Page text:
When Prime Minister Shinzo Abe picked confidante Tomomi Inada to be defense minister last August, she was widely seen as having the potential to someday become the first woman to hold the nation’s highest office.
But the once-promising future of the 58-year-old former lawyer has become increasingly uncertain after a year dominated by missteps that many attribute to incompetence and character flaws. These culminated in her resignation over an alleged cover-up scandal on Friday.
“I won’t say Inada is finished as a politician, but I don’t have the impression she has the potential to become a leader who can manipulate situations to her advantage … or appeal to the hearts of the voters and win them over,” said Junichi Takase, a professor of political science at Nagoya University of Foreign Studies.
Calls for Inada’s resignation had been picking up steam, especially after a campaign gaffe in late June in which she did not seem to grasp the political impartiality of the Self-Defense Forces. Her woes grew further after media reports exposed her role in the alleged cover-up of the daily activity logs of the GSDF unit that was deployed for a U.N. peacekeeping mission in South Sudan.
After being elected to the Diet in 2005, Inada quickly ascended the ranks of the ruling Liberal Democratic Party and the government with the backing of Abe, who had encouraged her to enter politics in the first place. The two lawmakers share deeply conservative views. Both visit war-linked Yasukuni Shrine regularly before taking on more prominent roles.
She won her first Cabinet post in 2012, becoming administrative reform minister when Abe returned as prime minister, and then became the LDP’s policy chief between 2014 and 2016 before advancing to defense minister.
The weighty defense post, which oversees some 230,000 SDF members and presides over the sprawling defense apparatus, ultimately may have proven too challenging for someone with little related experience.
Abe may have believed that Inada would somehow manage, expecting her term to avoid the hurdles faced by her predecessor because his administration had already rammed through divisive security legislation that brought about landmark changes in SDF operations, according to Takase.
At the beginning of her stint, Inada appeared eager to play it safe, backing off from her past eyebrow-raising remarks that Japan should consider possessing nuclear weapons. She also ducked questions about whether she would continue her regular visits to Yasukuni, which is viewed by Japan’s neighbors as a symbol of its past militarism.
But from time to time, she appeared unable to restrain herself, and occasionally made remarks or engaged in conduct that drew criticism or raised suspicions about her competency.
Inada looked emotionally overwhelmed and on the verge of tears on the Diet floor last September, when she was grilled by an opposition lawmaker for failing to attend a government ceremony to mourn the Japanese who died in World War II — and for giving up her routine visit to Yasukuni on Aug. 15, the anniversary of the war’s end.
Inada had been sent overseas at the time, a move believed to have been a political decision forced on her to avoid generating friction with China and South Korea, which are critical of Inada’s revisionist views of history.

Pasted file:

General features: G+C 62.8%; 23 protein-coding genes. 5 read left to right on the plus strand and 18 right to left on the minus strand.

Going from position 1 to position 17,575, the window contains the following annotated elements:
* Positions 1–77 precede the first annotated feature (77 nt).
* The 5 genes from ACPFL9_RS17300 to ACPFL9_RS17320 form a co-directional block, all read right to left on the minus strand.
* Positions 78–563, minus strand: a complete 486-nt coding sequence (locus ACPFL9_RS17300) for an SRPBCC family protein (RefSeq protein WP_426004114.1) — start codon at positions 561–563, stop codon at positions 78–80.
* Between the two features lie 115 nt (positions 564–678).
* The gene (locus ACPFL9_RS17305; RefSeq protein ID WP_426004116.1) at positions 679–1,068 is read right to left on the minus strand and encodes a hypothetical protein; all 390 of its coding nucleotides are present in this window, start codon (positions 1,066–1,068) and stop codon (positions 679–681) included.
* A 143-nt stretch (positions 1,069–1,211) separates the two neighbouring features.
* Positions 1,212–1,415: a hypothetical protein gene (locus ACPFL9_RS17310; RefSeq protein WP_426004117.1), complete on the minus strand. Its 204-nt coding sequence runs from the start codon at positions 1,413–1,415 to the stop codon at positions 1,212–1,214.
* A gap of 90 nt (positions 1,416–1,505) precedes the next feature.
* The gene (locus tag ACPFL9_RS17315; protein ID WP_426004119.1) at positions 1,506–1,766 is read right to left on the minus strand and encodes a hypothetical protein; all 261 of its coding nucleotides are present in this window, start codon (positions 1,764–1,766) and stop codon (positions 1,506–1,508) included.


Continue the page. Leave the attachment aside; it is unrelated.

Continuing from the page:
But her reaction during Diet debate raised doubts about whether she was qualified to lead the SDF during a rapidly changing security situation. Some defense officials even said they felt she “lacked common sense” in her choice of fashion, pointing to the time she inspected a submarine in high heels.
Some political experts say one of Inada’s most serious blunders during her short tenure was a remark she made that was viewed as an attempt to make political use of the SDF to rally support for an LDP candidate in the July 2 Tokyo Metropolitan Assembly election.
During a stump speech in Tokyo, Inada asked voters to back the candidate, saying the request came from “the Defense Ministry, the SDF, the defense minister and the LDP.” She quickly retracted the comment, but the opposition parties denounced her for violating the SDF’s legally enshrined political neutrality.
“Drawing a clear line between the job as a politician and the job as a government official is the most basic thing a politician does when assuming any ministerial post … in that sense, I feel Inada was not yet even a proper politician,” said retired Vice Admiral Toshiyuki Ito.
The GSDF cover-up scandal, which ultimately prompted Inada to resign, exposed internal strife between SDF officers and civilian officials in a way that signaled her inability to manage a crisis, said Ito, an expert on leadership theories and a professor at the Kanazawa Institute of Technology Toranomon Graduate School.
Observing the issue from the standpoint of women’s political participation, Yuko Hamaga, a lecturer at Senshu University, said Inada may have landed a job that seemed out of her league because women make up a disproportionately small percentage of seats in the Diet.
“The overall number is totally insufficient. So, if the government tries to appoint women (to a ministerial post), the choice is often limited to those who have not won elections many times and they get promoted over seasoned male politicians,” Hamaga said.
If Inada’s case helps create the impression that women are not capable of being politicians, that will be “very disappointing” for other women, she added.
Although she announced she would resign to take responsibility for the alleged cover-up, Inada insisted she had done her job properly while acknowleding that there were “various things” from the past year that she must reflect on.
“I have no regrets, in that I have seriously done what I was supposed to do. But now that I’ve faced this outcome, I will start again from scratch and devote all my efforts to promoting the policies of the Abe government as one Diet member,” she said.